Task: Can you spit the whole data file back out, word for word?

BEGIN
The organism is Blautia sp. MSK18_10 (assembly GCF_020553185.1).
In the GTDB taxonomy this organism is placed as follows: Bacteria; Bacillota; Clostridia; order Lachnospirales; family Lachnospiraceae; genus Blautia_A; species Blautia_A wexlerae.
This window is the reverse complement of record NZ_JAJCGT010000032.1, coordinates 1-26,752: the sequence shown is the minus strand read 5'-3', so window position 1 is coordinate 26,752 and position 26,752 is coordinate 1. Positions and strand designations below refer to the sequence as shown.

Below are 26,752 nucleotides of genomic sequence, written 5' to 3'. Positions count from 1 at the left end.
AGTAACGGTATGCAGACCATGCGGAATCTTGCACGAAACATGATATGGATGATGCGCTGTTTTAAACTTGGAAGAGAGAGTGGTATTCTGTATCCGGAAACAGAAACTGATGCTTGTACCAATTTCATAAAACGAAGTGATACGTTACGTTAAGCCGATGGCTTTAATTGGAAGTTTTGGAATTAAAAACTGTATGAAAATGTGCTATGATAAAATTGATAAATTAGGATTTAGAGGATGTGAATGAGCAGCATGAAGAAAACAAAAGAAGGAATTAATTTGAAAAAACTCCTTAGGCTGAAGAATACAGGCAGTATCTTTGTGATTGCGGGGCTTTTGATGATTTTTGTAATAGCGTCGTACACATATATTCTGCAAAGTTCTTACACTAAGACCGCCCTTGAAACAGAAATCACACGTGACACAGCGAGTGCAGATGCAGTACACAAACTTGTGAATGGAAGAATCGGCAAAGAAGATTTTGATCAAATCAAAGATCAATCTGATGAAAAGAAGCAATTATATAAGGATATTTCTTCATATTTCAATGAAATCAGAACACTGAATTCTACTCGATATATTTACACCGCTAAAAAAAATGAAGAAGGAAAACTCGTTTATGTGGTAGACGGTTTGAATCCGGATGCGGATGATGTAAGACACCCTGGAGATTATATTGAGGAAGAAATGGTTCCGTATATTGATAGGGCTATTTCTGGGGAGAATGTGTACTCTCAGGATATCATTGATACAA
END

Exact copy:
The organism is Blautia sp. MSK18_10 (assembly GCF_020553185.1).
In the GTDB taxonomy this organism is placed as follows: Bacteria; Bacillota; Clostridia; order Lachnospirales; family Lachnospiraceae; genus Blautia_A; species Blautia_A wexlerae.
This window is the reverse complement of record NZ_JAJCGT010000032.1, coordinates 1-26,752: the sequence shown is the minus strand read 5'-3', so window position 1 is coordinate 26,752 and position 26,752 is coordinate 1. Positions and strand designations below refer to the sequence as shown.

Below are 26,752 nucleotides of genomic sequence, written 5' to 3'. Positions count from 1 at the left end.
AGTAACGGTATGCAGACCATGCGGAATCTTGCACGAAACATGATATGGATGATGCGCTGTTTTAAACTTGGAAGAGAGAGTGGTATTCTGTATCCGGAAACAGAAACTGATGCTTGTACCAATTTCATAAAACGAAGTGATACGTTACGTTAAGCCGATGGCTTTAATTGGAAGTTTTGGAATTAAAAACTGTATGAAAATGTGCTATGATAAAATTGATAAATTAGGATTTAGAGGATGTGAATGAGCAGCATGAAGAAAACAAAAGAAGGAATTAATTTGAAAAAACTCCTTAGGCTGAAGAATACAGGCAGTATCTTTGTGATTGCGGGGCTTTTGATGATTTTTGTAATAGCGTCGTACACATATATTCTGCAAAGTTCTTACACTAAGACCGCCCTTGAAACAGAAATCACACGTGACACAGCGAGTGCAGATGCAGTACACAAACTTGTGAATGGAAGAATCGGCAAAGAAGATTTTGATCAAATCAAAGATCAATCTGATGAAAAGAAGCAATTATATAAGGATATTTCTTCATATTTCAATGAAATCAGAACACTGAATTCTACTCGATATATTTACACCGCTAAAAAAAATGAAGAAGGAAAACTCGTTTATGTGGTAGACGGTTTGAATCCGGATGCGGATGATGTAAGACACCCTGGAGATTATATTGAGGAAGAAATGGTTCCGTATATTGATAGGGCTATTTCTGGGGAGAATGTGTACTCTCAGGATATCATTGATACAA